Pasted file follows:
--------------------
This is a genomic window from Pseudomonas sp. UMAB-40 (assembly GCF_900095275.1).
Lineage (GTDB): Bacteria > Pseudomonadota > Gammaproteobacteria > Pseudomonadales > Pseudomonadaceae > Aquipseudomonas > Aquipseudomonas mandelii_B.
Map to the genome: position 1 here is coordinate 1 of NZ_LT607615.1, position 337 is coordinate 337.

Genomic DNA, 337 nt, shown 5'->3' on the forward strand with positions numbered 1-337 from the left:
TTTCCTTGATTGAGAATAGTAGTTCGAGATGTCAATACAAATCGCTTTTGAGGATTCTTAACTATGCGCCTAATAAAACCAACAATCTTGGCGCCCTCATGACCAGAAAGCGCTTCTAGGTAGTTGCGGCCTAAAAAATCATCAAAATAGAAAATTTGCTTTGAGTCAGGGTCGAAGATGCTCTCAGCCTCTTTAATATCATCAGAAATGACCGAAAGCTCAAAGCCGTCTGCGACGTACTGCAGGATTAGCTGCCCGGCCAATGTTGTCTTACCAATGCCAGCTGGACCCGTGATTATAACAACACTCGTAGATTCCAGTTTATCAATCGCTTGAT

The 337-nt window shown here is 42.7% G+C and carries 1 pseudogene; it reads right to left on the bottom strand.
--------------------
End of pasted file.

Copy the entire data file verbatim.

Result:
This is a genomic window from Pseudomonas sp. UMAB-40 (assembly GCF_900095275.1).
Lineage (GTDB): Bacteria > Pseudomonadota > Gammaproteobacteria > Pseudomonadales > Pseudomonadaceae > Aquipseudomonas > Aquipseudomonas mandelii_B.
Map to the genome: position 1 here is coordinate 1 of NZ_LT607615.1, position 337 is coordinate 337.

Genomic DNA, 337 nt, shown 5'->3' on the forward strand with positions numbered 1-337 from the left:
TTTCCTTGATTGAGAATAGTAGTTCGAGATGTCAATACAAATCGCTTTTGAGGATTCTTAACTATGCGCCTAATAAAACCAACAATCTTGGCGCCCTCATGACCAGAAAGCGCTTCTAGGTAGTTGCGGCCTAAAAAATCATCAAAATAGAAAATTTGCTTTGAGTCAGGGTCGAAGATGCTCTCAGCCTCTTTAATATCATCAGAAATGACCGAAAGCTCAAAGCCGTCTGCGACGTACTGCAGGATTAGCTGCCCGGCCAATGTTGTCTTACCAATGCCAGCTGGACCCGTGATTATAACAACACTCGTAGATTCCAGTTTATCAATCGCTTGAT

The 337-nt window shown here is 42.7% G+C and carries 1 pseudogene; it reads right to left on the bottom strand.